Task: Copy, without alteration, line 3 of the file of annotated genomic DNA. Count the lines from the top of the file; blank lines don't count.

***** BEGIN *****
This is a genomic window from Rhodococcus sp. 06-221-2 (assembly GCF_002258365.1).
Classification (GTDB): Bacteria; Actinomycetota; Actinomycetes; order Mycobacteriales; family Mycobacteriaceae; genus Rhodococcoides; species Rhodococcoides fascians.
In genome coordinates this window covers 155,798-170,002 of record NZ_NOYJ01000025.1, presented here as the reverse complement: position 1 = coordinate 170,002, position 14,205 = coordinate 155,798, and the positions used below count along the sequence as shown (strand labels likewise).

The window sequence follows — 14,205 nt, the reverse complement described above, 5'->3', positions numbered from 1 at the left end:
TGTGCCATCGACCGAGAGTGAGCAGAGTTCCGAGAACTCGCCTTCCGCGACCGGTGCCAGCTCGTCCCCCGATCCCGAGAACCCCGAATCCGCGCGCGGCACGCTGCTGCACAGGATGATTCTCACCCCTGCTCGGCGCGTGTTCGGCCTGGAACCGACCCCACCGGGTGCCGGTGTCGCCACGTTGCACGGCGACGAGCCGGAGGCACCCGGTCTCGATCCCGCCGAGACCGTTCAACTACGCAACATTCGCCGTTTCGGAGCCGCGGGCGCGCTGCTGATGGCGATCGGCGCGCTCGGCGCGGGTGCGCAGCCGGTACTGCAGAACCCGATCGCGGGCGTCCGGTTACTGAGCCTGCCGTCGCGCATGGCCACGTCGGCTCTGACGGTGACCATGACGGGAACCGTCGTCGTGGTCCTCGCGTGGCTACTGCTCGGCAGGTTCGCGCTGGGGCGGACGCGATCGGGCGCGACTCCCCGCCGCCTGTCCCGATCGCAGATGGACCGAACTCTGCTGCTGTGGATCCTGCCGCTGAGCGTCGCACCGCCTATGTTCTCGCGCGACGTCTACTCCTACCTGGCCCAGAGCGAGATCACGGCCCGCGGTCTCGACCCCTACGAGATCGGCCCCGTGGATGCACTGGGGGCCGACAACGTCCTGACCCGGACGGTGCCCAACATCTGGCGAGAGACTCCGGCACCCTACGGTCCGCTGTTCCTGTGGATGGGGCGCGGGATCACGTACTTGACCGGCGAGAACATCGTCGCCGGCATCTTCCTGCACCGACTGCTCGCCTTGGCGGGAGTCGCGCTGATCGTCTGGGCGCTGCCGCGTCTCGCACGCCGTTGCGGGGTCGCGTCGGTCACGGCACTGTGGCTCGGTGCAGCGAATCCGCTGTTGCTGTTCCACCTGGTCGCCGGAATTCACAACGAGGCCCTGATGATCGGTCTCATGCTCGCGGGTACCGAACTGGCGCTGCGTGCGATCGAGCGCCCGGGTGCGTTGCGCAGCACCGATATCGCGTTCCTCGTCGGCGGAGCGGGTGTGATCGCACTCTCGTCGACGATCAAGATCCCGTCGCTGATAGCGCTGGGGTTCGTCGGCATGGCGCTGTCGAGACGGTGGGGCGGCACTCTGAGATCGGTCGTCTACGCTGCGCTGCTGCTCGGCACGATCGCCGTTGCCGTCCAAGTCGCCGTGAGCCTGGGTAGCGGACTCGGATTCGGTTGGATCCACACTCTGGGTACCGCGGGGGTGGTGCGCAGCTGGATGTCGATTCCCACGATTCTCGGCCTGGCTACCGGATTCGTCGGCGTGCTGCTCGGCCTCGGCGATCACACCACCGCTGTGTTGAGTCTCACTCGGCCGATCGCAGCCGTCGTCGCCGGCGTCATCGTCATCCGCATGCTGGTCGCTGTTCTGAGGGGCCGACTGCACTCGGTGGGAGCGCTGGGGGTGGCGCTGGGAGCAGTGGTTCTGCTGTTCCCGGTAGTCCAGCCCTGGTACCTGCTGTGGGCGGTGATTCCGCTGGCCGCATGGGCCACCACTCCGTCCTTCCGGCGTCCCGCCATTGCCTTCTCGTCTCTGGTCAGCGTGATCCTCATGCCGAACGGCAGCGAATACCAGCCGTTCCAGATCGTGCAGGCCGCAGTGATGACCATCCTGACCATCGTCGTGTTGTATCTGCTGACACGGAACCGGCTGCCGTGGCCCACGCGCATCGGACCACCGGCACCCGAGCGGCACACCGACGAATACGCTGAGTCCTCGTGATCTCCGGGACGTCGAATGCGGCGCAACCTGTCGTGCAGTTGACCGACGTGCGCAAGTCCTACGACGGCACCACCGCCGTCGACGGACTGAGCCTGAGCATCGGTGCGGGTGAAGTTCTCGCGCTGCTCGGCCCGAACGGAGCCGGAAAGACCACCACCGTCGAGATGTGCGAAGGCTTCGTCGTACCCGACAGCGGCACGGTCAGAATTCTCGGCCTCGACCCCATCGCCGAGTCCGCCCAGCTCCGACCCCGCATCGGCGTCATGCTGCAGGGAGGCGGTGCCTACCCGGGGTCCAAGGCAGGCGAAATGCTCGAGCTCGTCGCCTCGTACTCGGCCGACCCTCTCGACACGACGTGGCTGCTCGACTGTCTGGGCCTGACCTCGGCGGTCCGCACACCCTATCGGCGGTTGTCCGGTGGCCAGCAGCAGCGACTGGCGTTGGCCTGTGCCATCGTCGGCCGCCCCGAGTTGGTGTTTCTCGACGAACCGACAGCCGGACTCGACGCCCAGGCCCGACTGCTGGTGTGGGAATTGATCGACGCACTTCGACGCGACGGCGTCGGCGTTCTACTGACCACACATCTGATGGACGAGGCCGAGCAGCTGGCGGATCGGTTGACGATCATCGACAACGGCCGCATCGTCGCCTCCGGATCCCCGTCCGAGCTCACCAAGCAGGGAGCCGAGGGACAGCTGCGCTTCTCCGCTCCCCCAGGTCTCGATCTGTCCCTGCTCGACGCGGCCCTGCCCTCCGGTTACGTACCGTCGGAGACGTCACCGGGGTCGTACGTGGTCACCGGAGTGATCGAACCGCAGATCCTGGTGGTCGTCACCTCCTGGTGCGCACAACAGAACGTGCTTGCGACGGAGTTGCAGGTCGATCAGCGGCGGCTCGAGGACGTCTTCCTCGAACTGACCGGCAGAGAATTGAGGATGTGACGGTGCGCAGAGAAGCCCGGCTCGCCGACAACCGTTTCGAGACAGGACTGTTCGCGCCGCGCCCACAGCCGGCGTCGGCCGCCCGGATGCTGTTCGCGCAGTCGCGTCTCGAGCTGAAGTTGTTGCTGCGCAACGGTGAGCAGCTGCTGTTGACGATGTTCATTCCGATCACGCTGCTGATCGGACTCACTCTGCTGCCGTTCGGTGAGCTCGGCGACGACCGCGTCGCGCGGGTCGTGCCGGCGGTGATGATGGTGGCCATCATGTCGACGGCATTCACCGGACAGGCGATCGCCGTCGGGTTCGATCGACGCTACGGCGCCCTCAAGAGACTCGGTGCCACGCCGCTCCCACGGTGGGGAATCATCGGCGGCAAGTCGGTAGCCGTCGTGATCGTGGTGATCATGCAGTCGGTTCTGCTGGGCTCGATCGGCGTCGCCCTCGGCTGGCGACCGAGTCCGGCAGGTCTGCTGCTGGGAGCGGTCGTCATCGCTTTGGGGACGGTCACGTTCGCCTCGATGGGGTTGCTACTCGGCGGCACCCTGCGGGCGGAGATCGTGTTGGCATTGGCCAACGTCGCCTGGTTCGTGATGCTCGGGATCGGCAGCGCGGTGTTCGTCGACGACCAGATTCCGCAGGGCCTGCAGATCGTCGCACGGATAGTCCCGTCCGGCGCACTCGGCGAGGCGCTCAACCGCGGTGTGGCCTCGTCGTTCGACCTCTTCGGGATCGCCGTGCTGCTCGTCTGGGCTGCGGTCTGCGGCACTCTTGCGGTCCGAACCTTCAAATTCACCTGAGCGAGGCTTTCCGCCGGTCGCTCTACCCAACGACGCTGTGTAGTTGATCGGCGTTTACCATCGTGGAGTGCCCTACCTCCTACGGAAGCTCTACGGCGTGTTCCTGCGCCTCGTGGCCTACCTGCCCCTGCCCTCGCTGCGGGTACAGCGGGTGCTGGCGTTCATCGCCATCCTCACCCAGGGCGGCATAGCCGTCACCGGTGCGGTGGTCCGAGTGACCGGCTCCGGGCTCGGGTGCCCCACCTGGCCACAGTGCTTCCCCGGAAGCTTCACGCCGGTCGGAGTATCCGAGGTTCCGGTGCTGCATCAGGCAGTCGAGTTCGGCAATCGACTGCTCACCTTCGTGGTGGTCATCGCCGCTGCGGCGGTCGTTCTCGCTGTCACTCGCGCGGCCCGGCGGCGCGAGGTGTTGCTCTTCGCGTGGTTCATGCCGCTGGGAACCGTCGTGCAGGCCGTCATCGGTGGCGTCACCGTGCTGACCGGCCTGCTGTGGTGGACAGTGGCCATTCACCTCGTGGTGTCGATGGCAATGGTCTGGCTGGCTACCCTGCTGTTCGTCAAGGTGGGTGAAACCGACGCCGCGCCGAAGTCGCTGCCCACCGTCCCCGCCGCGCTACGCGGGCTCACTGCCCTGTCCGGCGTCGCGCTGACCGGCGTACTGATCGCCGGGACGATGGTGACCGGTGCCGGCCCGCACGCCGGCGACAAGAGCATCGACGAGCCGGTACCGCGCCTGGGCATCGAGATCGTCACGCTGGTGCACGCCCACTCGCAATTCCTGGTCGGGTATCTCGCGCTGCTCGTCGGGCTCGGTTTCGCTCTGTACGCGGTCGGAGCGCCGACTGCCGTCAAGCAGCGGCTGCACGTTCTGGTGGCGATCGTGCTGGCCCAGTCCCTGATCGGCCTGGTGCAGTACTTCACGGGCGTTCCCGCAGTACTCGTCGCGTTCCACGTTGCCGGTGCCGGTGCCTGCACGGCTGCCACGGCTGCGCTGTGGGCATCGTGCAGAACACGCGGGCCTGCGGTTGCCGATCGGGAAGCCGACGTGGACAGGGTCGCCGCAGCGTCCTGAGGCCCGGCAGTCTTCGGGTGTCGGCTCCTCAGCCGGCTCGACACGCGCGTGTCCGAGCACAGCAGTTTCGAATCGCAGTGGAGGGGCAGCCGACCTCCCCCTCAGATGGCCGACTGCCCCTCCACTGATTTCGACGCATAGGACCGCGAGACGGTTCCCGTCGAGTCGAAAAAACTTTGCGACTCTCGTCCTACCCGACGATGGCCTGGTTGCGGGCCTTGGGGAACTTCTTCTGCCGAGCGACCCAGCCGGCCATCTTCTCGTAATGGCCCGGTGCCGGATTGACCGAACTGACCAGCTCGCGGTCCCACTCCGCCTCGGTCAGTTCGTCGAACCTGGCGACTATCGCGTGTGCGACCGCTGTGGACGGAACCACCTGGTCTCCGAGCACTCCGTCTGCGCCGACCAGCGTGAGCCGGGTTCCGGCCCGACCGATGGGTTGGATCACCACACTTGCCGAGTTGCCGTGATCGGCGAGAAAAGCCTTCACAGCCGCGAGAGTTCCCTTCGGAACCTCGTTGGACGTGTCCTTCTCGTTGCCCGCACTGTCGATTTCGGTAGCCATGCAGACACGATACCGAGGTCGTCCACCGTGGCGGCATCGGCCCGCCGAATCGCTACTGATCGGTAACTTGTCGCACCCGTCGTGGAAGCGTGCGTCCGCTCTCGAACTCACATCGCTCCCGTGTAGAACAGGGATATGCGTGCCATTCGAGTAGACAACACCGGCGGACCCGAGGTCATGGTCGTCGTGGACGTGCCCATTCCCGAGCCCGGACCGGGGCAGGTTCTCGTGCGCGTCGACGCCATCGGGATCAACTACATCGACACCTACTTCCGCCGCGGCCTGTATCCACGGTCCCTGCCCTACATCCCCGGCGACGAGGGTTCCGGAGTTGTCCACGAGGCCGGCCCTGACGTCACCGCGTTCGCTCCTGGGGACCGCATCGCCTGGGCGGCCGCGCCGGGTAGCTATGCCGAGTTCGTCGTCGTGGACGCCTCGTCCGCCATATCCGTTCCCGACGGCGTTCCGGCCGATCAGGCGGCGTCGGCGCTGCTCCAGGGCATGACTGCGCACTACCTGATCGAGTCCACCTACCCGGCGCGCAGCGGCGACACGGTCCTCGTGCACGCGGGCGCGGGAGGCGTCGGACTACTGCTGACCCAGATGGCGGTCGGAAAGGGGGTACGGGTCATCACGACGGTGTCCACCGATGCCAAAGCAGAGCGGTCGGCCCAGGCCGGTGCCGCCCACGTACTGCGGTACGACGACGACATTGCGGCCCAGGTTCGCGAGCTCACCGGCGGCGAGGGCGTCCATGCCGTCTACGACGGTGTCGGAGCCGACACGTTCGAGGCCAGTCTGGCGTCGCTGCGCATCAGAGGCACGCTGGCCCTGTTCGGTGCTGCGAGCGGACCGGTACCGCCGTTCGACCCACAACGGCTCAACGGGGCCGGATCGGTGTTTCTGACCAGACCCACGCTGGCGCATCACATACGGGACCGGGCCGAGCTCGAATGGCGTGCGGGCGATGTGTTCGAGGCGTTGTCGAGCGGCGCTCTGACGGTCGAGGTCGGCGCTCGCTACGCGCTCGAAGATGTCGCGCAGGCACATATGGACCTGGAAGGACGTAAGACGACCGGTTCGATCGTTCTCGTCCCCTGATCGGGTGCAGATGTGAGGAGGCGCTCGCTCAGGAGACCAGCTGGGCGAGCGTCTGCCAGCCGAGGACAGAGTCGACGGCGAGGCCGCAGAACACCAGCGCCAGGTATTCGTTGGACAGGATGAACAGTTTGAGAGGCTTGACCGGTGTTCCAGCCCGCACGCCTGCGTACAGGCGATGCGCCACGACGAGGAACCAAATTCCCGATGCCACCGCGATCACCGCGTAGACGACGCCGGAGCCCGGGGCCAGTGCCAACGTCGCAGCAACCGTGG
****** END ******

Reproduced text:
In genome coordinates this window covers 155,798-170,002 of record NZ_NOYJ01000025.1, presented here as the reverse complement: position 1 = coordinate 170,002, position 14,205 = coordinate 155,798, and the positions used below count along the sequence as shown (strand labels likewise).